He was from Tennessee, and she was from Wisconsin. They would meet in 1943 at March AFB in Southern California where he was stationed in the Army, and she worked as a civilian draftsman. After their love blossomed and the romance deepened, my dad was shipped overseas to be a part of the Allies’ invasion of Europe. He eventually lands on the beaches of Normandy on D-Day, June 6, 1944. It was a rough day for all who landed there, many of whom did not return home.
Like so many other young couples of that “Greatest Generation,” Brown and Helen kept their love alive through love letters. The letters were written as often as possible, and each letter was eagerly anticipated. The letters give a glimpse into their feelings without always knowing what is really going on inside their hearts and minds. As their daughter, I believe this was a true love story that endured and produced a family for the ages.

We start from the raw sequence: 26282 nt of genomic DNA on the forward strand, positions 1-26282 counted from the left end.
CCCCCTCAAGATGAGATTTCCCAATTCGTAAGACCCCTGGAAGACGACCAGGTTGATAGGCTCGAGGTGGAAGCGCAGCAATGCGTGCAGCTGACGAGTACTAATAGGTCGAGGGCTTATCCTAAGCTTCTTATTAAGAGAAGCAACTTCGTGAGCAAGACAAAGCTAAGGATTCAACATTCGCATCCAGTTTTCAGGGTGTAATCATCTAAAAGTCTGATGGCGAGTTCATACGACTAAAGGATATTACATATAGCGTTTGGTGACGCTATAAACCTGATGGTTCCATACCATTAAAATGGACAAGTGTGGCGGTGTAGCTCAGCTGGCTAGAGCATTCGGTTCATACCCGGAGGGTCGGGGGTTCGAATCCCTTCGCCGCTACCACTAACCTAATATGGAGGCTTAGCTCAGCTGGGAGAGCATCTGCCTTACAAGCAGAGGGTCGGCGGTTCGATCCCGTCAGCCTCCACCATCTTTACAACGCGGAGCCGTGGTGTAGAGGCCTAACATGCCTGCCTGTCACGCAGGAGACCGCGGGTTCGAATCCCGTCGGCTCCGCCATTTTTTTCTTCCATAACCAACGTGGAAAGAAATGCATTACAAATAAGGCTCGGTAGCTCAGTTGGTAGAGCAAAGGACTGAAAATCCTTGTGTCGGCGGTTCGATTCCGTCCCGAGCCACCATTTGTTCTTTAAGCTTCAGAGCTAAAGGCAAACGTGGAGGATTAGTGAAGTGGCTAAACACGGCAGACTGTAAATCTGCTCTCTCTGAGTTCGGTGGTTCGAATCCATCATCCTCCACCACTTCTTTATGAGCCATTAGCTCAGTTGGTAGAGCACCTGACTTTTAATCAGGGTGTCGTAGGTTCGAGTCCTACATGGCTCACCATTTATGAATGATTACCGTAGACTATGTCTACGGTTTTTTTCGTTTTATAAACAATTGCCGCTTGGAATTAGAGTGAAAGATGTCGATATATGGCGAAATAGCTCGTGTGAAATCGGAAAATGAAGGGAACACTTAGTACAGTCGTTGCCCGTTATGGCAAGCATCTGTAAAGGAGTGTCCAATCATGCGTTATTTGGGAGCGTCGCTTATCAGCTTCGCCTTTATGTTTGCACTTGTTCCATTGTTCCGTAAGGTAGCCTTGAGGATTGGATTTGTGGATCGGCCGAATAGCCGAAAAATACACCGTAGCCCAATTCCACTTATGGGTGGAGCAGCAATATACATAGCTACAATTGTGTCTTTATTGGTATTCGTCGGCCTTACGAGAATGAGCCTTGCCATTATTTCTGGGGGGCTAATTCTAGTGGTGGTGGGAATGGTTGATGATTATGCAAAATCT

The second section of the book, letters to parents and friends, deals more with details about what was happening in the world and at home. He still couldn’t say where he was stationed. Sometimes Luxembourg, sometimes somewhere in Europe. But all correspondence comes to halt when he arrives back home and prepares for the wedding they have both been dreaming of. It took place at the first Methodist Church in Appleton, Wisconsin on Sunday, November 25, 1945.